Blood continues to spill in Colombia

According to INDEPAZ, so far in 2022, 99 social activists and 22 ex-combatants were assassinated in Colombia, in addition to over 180 people killed in 51 massacres

July 05, 2022 by Peoples Dispatch
Scenes of pain and anguish as family members of inmates await the names of those killed in the Tuluá prison massacre. Photo: Juan Pablo Rueda / El Tiempo

Reports from Colombian human rights organizations indicate that the situation of paramilitary violence continues unabated in Colombia. The Afro-descendent, Indigenous and peasant communities that fight to protect their lands continue to be victims of deadly attacks by illegal armed and drug-trafficking groups operating in the country. On Sunday, July 3, the Institute of Development and Peace Studies (INDEPAZ) reported the assassination of three Indigenous leaders in a massacre in the Tumaco municipality of the Nariño department.

INDEPAZ reported that Indigenous leaders Juan Orlando Moreano, John Faver Nastacuas and Carlos José García were shot dead by members of an illegal armed group in the afternoon of July 3. Orlando Moreano was the vice-governor of the Indigenous Unity of the Awá Peoples (UNIPA), an Indigenous organization in the Inda Sabaleta reservation, and Faver Nastacuas and José García were members of the Indigenous guard. They were killed in a shooting that happened right after an internal meeting of the community organization concluded. In this meeting, they had analyzed the human rights situation of their people in the zone. In the armed attack, some other members of the community were seriously injured.

The UNIPA condemned and rejected the attack against its members. The UNIPA announced the reactivation of the Humanitarian Minga for the life and dignity of the Awá people. The organization also called on the Ombudsman’s Office, the government of Nariño, the President’s Office for Human Rights, the Attorney General’s Office and other competent agencies to take measures to protect the community. On July 4, dozens of Awá Indigenous people marched from the reservation to the Tumaco morgue, demanding respect for their rights and protection of their community.

According to INDEPAZ, Orlando Moreano, Faver Nastacuas and José García were the 96th, 97th and 98th social leaders to be assassinated in 2022, and the massacre was the 49th massacre of the year.

On July 4, INDEPAZ reported yet another massacre in the municipality of Barranquilla, the assassination of a social leader in Santander de Quilichao, Cauca and a demobilized guerrilla fighter and peace signatory in the Palermo municipality of the Huila department.

In the first incident, the institute reported that in the early morning of July 4, three people were murdered when they were traveling through the Cordialidad highway and a group of unidentified armed men, traveling in a taxi, intercepted them and shot them to death.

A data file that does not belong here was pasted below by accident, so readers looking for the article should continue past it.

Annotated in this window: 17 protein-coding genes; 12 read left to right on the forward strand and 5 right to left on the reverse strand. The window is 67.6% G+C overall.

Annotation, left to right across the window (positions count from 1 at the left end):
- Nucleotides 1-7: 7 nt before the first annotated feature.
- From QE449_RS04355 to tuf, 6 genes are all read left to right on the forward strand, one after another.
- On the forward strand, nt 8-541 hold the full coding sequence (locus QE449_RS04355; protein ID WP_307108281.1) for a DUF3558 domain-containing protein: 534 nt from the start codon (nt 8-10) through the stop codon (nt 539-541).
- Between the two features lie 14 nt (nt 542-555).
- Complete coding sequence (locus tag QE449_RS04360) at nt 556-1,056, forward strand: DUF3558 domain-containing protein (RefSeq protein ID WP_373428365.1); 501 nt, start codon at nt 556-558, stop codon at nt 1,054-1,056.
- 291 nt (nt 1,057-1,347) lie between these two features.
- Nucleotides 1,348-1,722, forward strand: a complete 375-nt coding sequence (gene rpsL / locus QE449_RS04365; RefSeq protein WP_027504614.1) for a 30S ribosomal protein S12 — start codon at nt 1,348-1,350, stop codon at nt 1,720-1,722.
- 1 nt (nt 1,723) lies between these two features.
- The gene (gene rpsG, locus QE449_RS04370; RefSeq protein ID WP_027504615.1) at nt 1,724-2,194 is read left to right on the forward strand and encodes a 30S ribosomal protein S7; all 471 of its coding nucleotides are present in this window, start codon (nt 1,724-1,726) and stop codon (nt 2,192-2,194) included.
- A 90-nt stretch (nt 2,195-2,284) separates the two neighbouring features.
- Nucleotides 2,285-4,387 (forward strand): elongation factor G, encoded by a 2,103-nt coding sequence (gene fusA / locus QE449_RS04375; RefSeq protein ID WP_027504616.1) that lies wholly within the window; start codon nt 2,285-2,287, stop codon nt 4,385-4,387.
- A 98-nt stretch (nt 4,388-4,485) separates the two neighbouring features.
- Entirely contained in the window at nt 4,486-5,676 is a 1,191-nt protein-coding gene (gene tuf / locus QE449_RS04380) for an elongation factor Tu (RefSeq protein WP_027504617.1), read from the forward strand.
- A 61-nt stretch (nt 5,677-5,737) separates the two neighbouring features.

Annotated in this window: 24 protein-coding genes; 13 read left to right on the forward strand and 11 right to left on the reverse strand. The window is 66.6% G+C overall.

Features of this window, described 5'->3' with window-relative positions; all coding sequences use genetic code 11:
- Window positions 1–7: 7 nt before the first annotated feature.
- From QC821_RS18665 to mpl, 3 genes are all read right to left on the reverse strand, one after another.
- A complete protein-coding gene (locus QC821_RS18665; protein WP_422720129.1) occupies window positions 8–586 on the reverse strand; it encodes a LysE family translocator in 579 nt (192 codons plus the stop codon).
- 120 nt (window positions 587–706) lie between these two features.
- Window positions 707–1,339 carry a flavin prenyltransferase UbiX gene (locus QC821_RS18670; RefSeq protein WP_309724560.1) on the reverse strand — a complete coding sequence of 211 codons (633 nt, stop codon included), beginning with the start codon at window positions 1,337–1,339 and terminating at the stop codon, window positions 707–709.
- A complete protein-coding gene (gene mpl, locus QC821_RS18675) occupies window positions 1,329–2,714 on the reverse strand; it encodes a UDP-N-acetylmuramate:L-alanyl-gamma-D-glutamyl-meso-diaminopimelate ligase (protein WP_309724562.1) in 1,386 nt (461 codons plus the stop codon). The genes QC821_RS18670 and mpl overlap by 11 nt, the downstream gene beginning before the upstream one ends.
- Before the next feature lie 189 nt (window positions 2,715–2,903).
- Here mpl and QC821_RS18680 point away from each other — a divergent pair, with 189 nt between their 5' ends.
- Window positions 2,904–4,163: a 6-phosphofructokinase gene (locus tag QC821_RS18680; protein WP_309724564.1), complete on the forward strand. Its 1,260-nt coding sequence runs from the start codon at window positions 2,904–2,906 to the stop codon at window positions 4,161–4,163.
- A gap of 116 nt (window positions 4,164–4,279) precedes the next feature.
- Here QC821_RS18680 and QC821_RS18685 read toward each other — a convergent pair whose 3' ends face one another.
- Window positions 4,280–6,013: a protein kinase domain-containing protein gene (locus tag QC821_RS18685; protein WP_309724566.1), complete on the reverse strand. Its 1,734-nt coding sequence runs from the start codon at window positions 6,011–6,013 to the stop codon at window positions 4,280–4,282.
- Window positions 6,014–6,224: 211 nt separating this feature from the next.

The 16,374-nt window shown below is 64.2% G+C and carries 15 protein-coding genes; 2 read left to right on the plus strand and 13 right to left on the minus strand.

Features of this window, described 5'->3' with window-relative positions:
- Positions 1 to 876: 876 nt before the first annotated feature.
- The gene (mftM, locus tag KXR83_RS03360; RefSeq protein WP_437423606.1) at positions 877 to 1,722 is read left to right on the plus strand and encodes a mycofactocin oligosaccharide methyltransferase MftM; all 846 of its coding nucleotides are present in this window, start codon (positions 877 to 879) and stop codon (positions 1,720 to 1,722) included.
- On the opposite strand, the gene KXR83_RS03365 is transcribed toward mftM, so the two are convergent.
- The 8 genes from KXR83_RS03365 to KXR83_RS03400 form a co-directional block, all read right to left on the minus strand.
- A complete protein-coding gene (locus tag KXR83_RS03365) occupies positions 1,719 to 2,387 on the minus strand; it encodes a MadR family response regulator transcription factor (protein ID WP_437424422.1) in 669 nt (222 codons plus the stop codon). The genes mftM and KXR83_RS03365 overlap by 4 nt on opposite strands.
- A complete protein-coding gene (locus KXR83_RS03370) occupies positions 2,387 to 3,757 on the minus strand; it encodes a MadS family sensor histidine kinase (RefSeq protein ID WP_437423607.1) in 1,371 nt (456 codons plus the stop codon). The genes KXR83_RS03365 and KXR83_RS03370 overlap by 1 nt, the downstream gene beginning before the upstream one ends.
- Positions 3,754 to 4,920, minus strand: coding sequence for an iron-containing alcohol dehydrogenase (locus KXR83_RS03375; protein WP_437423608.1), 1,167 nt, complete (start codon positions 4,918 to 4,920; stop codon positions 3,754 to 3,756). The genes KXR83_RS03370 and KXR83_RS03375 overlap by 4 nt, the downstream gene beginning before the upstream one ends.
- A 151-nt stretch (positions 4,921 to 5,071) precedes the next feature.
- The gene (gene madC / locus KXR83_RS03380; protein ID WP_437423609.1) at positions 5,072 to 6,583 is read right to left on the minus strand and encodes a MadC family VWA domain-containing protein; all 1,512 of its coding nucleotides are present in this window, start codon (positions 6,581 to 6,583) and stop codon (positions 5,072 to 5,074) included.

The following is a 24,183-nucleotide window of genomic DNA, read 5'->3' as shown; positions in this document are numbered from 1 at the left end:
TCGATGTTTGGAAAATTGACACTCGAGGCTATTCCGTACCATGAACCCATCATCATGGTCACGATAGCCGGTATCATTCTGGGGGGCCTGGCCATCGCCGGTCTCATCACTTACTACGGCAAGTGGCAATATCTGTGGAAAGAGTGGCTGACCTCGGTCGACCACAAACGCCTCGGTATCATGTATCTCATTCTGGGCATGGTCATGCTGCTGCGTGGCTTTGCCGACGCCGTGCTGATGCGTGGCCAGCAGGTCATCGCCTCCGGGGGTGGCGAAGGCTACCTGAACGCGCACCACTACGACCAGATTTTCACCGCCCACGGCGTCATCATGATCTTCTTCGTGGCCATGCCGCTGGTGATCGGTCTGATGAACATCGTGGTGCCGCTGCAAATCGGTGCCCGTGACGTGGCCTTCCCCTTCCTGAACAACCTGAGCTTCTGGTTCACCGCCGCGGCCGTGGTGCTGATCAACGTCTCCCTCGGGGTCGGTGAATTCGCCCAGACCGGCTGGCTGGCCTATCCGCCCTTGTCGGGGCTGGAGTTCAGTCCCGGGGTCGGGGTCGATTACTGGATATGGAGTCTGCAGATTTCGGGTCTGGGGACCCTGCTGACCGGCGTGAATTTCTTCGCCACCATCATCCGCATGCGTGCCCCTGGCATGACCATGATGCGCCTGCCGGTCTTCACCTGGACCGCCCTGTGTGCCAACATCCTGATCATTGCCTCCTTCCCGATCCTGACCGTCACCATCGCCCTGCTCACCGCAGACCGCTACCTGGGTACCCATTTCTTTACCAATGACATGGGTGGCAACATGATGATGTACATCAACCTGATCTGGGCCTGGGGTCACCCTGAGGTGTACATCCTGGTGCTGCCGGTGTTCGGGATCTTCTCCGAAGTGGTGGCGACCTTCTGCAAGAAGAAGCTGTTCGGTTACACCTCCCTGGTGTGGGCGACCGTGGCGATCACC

In the second incident, Camilo Puni Bomba, a member of the Guaitala community and a teacher at the La Aurora Agricultural College, was dragged out of a public establishment by armed men and then killed in front of numerous people at the Tres Quebradas sidewalk.

In the last incident, Ramiro Durán, a signatory of the peace agreements who was taking part in the reincorporation process, was attacked by a sniper while he was in his home talking with his relatives. His family took him to a care center where he succumbed to his injuries.

Human rights organizations have also vehemently condemned the massacre which took place at Tuluá prison on June 27, when 53 inmates were burned to death when a fire broke out in a block of the prison and guards refused to let them take cover. The situation was made worse when family members of the inmates at the prison had to wait 18 hours to find out the names of those killed in the fire. Among those killed was Jhonatan Sabogal, a political prisoner who was arrested and imprisoned on December 9, 2021 over his participation in the national strike earlier that year.

According to INDEPAZ, between January 1 and July 4, 2022, 99 environmentalists, land defenders, human rights defenders, Afro-descendent, Indigenous, peasant and social leaders had been assassinated in different departments of the country. Additionally, during this period, 22 ex-combatants of the Revolutionary Armed Forces of Colombia (FARC) had also been murdered. In addition to these assassinations, over 180 people had been killed in 51 massacres. Likewise, 1,326 leaders and 321 former guerrilla fighters had been exterminated since the signing of Havana peace agreements in November 2016.

Camilo González, director of INDEPAZ, speaking about the massacre of Awá Indigenous people and gradual increase in violence in the country with Caracol Radio, stated that “We are having a high frequency of massacres like the one that occurred in 2012. The JEP has spoken of more than 4,000 massacres between 1985 and 2018, it is a practice of territorial control. We are facing a phenomenon that is giving the death throes of a 60-year war that the Colombian people are seeking to eliminate. This cannot go on, the time has come to overcome the page of horror.”

With regard to how president-elect Gustavo Petro should address this situation, González said that “there can be a response of a new type of legal dialogue to the problem of drug trafficking and illicit crops. It is necessary to shake hands with the Indigenous people to support their own production initiatives and, at the same time, ensure that the public forces fulfill their constitutional role that develops this conversation so that the dismantling of groups is achieved through the subordination of justice. In addition, it is important to implement a comprehensive peace policy, but above all, establish a national dialogue with a spirit of non-violence that can help put an end to violence for Indigenous communities.”